My new book contract & the Congress of Vienna
Happy New Year! As I recently reported on my own website, I'm very happy to be seeing 2010 in with a new two-book contract with Kensington Books. That’s my wonderful new editor Audrey LaFehr in the picture to the left, with me and my fabulous agent Nancy Yost on my November trip to New York at a Merola Opera Program party. I’m in the midst of writing the first book on the contract, which has the working title The Dark Waltz. (People who follow my status updates on Twitter and Facebook have been seeing updates about the progress of this book for some time.)
The Dark Waltz is set in 1814 at the Congress of Vienna. I think I first heard of the Congress of Vienna in Georgette Heyer books (I know there are mentions of Sophy and her father being there in The Grand Sophy). I remember being fascinated by a lecture about it my freshman year at Stanford. I've referenced the Congress as part of the back story in several books, and I’ve wanted to set a book at it for ages. It offers such rich scope for a novelist. After Napoleon was exiled to Elba, representatives of countries across Europe gathered in Vienna to redraw the Continental map. There was a great deal of intriguing, both political and romantic. In the autumn of 1814, the Congress of Vienna was *the* place to be. Imagine a combination of a modern international political conference and the Cannes Film Festival. Some claimed the delegates spent as much time waltzing as negotiating. The Festivals Committee, appointed by Austrian Emperor Francis I, felt it their duty to keep the foreign delegations entertained with events each more lavish than the last. There were masquerade balls, balloon ascensions, sleigh rides, a recreation of a medieval tournament, nights at the theater and the opera.
Viennese society was filled with music. Beethoven, at the height of his fame, gave a concert. Salieri, Vienna's Hofkapellmeister, organized many musical events (including a concert with a a hundred pianos). There were already rumors at the time that he had poisoned Mozart (the rumors that became the basis of the play and film Amadeus) though no evidence to support those rumors. Salieri had taken an interest in the young Schubert. Schubert, who is a character in The Dark Waltz, was seventeen at the time of the Congress and already having works performed(his first Mass premiered in October, 1814).
One could scarcely turn round without stumbling over a spy for one power or another. The Austrians tried to slip agents into the foreign delegations as scullery maids and bootboys. British Foreign Secretary Lord Castlereagh frustrated these efforts by bringing his servants with him from England. Everyone was combing through diplomatic wastebaskets looking for coded papers.
Scores of illicit love affairs took place in this frenetic atmosphere. Many of the delegates had come to Vienna without their spouses, expecting the Congress to only last a few weeks rather than months. Along with the official delegates, a number of powerful, glamorous women took up residence in Vienna and opened salons. French Foreign Minister Prince Talleyrand (who adroitly managed to maneuver himself into the heart of negotiations despite France being the defeated power) brought his beautiful young niece-by-marriage, Dorothée, as his hostess and fell in love with her himself, despite being thirty-nine years her senior (and despite the fact that her mother had recently been his mistress). Lovely, unhappy Tsarina Elisabeth of Russia found herself reunited with Adam Czartoryski, the charismatic Polish patriot who was probably the love of her life (and had also been her husband's best friend). Meanwhile her husband, Tsar Alexander, and Austrian Foreign Minister Prince Metternich, fierce rivals at the negotiating table, also were entangled with two of the same women, Princess Catherine Bagration ("the naked angel") and the brilliant Wilhelmine, Duchess of Sagan (Dorothée's elder sister). When I described this to my friend Penny she said, "surely in all Vienna they could find different women to pursue?" I said, "I think that was rather the point." The Tsar and Metternich carried their rivalry over to the boudoir. The plot of The Dark Waltz centers on a third, fictional woman, also involved with both Metternich and the Tsar, who is found murdered on the night she has summoned Metternich, Tsar Alexander, the hero (an English attaché who is possibly her lover) and his wife to her rooms, all at the same time.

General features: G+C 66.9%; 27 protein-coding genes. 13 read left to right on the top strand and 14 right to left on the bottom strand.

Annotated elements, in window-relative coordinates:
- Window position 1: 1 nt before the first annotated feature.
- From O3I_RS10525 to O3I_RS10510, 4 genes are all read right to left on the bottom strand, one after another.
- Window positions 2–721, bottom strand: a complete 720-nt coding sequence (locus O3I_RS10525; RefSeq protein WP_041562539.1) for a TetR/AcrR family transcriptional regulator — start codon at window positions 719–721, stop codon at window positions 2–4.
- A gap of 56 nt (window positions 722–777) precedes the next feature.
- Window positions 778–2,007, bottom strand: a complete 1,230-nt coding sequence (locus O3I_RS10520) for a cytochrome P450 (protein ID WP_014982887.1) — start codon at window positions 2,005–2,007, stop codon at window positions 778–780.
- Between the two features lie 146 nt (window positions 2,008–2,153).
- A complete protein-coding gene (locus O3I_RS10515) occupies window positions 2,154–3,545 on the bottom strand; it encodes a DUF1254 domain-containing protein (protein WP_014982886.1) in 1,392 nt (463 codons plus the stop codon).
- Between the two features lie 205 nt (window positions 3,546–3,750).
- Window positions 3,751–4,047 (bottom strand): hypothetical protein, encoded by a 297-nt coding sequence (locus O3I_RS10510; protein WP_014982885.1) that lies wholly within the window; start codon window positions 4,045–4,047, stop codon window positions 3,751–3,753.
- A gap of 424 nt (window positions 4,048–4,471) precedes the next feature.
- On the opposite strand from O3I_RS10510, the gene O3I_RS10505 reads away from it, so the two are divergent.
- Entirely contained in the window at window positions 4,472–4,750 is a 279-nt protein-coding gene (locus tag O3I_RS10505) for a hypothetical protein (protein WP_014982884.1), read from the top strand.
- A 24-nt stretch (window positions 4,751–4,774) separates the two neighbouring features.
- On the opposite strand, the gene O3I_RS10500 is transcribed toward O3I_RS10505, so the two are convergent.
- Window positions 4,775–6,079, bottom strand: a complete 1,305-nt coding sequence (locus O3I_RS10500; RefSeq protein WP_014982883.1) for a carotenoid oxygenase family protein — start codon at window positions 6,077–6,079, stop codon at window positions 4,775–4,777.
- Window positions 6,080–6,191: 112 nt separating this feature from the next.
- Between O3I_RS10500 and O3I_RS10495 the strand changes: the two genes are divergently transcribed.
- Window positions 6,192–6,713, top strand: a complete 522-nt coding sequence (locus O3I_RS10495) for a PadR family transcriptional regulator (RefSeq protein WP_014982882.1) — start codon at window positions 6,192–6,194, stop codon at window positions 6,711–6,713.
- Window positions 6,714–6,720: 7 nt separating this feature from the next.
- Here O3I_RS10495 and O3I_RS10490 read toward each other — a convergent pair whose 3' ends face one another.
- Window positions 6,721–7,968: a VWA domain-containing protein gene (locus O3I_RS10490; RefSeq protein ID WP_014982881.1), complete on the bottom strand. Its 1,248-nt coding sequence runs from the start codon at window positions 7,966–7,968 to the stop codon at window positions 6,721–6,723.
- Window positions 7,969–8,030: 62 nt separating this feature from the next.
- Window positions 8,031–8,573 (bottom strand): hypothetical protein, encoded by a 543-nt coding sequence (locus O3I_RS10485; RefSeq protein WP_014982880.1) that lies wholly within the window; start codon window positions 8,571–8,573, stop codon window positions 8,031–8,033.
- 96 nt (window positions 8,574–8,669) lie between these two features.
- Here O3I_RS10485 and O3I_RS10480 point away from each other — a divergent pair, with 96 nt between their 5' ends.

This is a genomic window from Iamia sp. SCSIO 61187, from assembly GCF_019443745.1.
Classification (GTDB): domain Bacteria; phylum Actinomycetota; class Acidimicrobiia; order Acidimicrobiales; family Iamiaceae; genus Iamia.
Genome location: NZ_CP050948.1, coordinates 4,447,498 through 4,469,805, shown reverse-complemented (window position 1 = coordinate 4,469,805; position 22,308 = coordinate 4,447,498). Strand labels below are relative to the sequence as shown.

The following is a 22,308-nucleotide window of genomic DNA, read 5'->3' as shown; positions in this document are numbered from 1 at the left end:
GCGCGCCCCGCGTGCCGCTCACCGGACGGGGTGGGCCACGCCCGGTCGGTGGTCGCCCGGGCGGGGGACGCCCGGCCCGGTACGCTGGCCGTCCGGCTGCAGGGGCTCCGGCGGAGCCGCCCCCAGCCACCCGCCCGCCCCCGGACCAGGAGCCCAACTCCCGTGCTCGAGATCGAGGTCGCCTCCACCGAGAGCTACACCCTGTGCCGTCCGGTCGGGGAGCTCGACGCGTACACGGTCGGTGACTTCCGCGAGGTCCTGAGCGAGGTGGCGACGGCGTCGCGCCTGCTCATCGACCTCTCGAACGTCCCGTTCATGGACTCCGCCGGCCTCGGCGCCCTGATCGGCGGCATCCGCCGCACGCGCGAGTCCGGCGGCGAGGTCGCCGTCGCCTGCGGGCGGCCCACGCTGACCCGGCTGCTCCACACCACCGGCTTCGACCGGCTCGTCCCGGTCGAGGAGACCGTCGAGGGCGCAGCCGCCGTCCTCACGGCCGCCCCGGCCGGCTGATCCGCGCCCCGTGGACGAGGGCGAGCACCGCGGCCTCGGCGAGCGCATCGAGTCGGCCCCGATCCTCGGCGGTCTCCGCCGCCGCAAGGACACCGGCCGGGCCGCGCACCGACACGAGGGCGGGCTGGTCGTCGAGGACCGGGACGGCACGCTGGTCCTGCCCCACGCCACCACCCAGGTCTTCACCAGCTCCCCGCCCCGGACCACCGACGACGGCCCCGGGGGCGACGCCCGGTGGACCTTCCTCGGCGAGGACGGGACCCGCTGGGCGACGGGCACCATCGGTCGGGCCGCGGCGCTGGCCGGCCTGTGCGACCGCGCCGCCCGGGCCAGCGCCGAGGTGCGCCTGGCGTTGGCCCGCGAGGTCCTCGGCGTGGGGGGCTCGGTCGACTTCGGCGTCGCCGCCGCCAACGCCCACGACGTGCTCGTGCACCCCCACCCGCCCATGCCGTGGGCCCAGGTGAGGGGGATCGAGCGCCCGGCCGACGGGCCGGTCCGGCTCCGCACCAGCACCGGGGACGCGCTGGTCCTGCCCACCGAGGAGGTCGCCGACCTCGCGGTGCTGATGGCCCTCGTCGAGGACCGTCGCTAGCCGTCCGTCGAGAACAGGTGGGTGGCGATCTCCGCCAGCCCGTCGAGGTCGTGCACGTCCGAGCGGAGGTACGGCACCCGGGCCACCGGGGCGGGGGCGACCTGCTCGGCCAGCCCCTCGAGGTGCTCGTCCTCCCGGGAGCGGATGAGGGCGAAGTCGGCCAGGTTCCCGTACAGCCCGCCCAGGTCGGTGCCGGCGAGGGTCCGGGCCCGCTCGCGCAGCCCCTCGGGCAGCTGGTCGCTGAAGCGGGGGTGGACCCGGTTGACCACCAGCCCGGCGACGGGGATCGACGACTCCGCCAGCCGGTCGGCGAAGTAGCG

I'll be posting more about the Congress of Vienna in the coming months. Meanwhile, what historical events have you always wanted to read or write a book about?